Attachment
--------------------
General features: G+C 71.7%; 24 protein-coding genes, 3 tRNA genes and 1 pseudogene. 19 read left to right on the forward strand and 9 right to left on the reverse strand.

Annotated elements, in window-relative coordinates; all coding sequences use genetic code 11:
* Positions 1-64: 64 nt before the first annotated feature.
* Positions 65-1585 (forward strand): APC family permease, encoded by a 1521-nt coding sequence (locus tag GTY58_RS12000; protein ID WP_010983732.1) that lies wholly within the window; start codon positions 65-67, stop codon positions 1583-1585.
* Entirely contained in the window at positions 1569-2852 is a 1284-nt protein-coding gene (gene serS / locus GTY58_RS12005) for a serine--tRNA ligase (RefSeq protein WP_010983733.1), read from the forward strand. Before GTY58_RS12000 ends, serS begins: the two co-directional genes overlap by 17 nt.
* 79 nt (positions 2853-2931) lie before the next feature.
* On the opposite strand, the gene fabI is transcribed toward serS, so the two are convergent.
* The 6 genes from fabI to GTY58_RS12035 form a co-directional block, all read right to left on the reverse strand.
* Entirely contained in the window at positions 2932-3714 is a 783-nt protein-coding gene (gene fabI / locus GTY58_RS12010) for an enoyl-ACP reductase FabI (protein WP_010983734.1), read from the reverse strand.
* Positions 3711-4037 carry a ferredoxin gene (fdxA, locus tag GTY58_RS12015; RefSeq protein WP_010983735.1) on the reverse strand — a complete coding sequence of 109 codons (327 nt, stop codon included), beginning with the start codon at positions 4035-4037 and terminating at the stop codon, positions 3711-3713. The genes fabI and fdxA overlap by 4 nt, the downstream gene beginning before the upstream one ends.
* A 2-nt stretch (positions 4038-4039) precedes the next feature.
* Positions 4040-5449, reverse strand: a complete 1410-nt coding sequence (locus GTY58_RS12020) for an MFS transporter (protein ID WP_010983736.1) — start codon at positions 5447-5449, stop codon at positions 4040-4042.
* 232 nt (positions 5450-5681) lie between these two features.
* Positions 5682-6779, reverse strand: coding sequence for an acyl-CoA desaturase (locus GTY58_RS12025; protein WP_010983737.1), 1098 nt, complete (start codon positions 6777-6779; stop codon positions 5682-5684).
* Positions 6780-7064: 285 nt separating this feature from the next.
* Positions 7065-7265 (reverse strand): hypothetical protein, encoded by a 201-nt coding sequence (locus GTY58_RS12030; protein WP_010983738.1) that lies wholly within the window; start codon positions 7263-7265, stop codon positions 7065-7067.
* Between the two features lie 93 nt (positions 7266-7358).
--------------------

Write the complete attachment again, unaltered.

General features: G+C 71.7%; 24 protein-coding genes, 3 tRNA genes and 1 pseudogene. 19 read left to right on the forward strand and 9 right to left on the reverse strand.

Annotated elements, in window-relative coordinates; all coding sequences use genetic code 11:
* Positions 1-64: 64 nt before the first annotated feature.
* Positions 65-1585 (forward strand): APC family permease, encoded by a 1521-nt coding sequence (locus tag GTY58_RS12000; protein ID WP_010983732.1) that lies wholly within the window; start codon positions 65-67, stop codon positions 1583-1585.
* Entirely contained in the window at positions 1569-2852 is a 1284-nt protein-coding gene (gene serS / locus GTY58_RS12005) for a serine--tRNA ligase (RefSeq protein WP_010983733.1), read from the forward strand. Before GTY58_RS12000 ends, serS begins: the two co-directional genes overlap by 17 nt.
* 79 nt (positions 2853-2931) lie before the next feature.
* On the opposite strand, the gene fabI is transcribed toward serS, so the two are convergent.
* The 6 genes from fabI to GTY58_RS12035 form a co-directional block, all read right to left on the reverse strand.
* Entirely contained in the window at positions 2932-3714 is a 783-nt protein-coding gene (gene fabI / locus GTY58_RS12010) for an enoyl-ACP reductase FabI (protein WP_010983734.1), read from the reverse strand.
* Positions 3711-4037 carry a ferredoxin gene (fdxA, locus tag GTY58_RS12015; RefSeq protein WP_010983735.1) on the reverse strand — a complete coding sequence of 109 codons (327 nt, stop codon included), beginning with the start codon at positions 4035-4037 and terminating at the stop codon, positions 3711-3713. The genes fabI and fdxA overlap by 4 nt, the downstream gene beginning before the upstream one ends.
* A 2-nt stretch (positions 4038-4039) precedes the next feature.
* Positions 4040-5449, reverse strand: a complete 1410-nt coding sequence (locus GTY58_RS12020) for an MFS transporter (protein ID WP_010983736.1) — start codon at positions 5447-5449, stop codon at positions 4040-4042.
* 232 nt (positions 5450-5681) lie between these two features.
* Positions 5682-6779, reverse strand: coding sequence for an acyl-CoA desaturase (locus GTY58_RS12025; protein WP_010983737.1), 1098 nt, complete (start codon positions 6777-6779; stop codon positions 5682-5684).
* Positions 6780-7064: 285 nt separating this feature from the next.
* Positions 7065-7265 (reverse strand): hypothetical protein, encoded by a 201-nt coding sequence (locus GTY58_RS12030; protein WP_010983738.1) that lies wholly within the window; start codon positions 7263-7265, stop codon positions 7065-7067.
* Between the two features lie 93 nt (positions 7266-7358).